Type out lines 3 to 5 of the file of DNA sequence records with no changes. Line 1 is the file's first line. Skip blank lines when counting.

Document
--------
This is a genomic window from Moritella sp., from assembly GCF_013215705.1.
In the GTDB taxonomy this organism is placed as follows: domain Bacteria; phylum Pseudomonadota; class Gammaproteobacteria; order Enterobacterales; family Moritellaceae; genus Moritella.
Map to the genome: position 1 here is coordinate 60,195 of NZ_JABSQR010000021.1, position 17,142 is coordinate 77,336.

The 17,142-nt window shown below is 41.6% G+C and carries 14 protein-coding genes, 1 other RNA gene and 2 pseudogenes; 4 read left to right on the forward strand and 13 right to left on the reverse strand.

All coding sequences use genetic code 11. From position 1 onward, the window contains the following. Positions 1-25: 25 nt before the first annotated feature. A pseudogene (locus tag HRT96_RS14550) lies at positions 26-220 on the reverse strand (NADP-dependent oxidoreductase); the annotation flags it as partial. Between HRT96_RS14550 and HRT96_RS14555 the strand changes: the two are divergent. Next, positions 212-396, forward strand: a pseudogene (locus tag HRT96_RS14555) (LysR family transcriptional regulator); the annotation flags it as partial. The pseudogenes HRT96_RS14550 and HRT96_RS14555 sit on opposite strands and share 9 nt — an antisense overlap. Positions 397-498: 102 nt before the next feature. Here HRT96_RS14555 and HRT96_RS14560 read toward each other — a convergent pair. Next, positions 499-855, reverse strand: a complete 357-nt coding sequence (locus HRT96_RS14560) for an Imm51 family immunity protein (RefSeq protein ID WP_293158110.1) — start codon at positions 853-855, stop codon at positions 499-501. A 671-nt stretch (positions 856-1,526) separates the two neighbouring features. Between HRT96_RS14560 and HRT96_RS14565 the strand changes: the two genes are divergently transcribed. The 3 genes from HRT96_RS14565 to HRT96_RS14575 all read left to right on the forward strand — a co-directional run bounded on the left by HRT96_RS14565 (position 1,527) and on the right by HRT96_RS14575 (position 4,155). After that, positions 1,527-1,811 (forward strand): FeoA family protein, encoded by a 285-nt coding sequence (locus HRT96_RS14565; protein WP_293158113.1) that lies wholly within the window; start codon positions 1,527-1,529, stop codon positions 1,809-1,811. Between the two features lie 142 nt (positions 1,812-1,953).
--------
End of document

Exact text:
Map to the genome: position 1 here is coordinate 60,195 of NZ_JABSQR010000021.1, position 17,142 is coordinate 77,336.

The 17,142-nt window shown below is 41.6% G+C and carries 14 protein-coding genes, 1 other RNA gene and 2 pseudogenes; 4 read left to right on the forward strand and 13 right to left on the reverse strand.

All coding sequences use genetic code 11. From position 1 onward, the window contains the following. Positions 1-25: 25 nt before the first annotated feature. A pseudogene (locus tag HRT96_RS14550) lies at positions 26-220 on the reverse strand (NADP-dependent oxidoreductase); the annotation flags it as partial. Between HRT96_RS14550 and HRT96_RS14555 the strand changes: the two are divergent. Next, positions 212-396, forward strand: a pseudogene (locus tag HRT96_RS14555) (LysR family transcriptional regulator); the annotation flags it as partial. The pseudogenes HRT96_RS14550 and HRT96_RS14555 sit on opposite strands and share 9 nt — an antisense overlap. Positions 397-498: 102 nt before the next feature. Here HRT96_RS14555 and HRT96_RS14560 read toward each other — a convergent pair. Next, positions 499-855, reverse strand: a complete 357-nt coding sequence (locus HRT96_RS14560) for an Imm51 family immunity protein (RefSeq protein ID WP_293158110.1) — start codon at positions 853-855, stop codon at positions 499-501. A 671-nt stretch (positions 856-1,526) separates the two neighbouring features. Between HRT96_RS14560 and HRT96_RS14565 the strand changes: the two genes are divergently transcribed. The 3 genes from HRT96_RS14565 to HRT96_RS14575 all read left to right on the forward strand — a co-directional run bounded on the left by HRT96_RS14565 (position 1,527) and on the right by HRT96_RS14575 (position 4,155). After that, positions 1,527-1,811 (forward strand): FeoA family protein, encoded by a 285-nt coding sequence (locus HRT96_RS14565; protein WP_293158113.1) that lies wholly within the window; start codon positions 1,527-1,529, stop codon positions 1,809-1,811. Between the two features lie 142 nt (positions 1,812-1,953).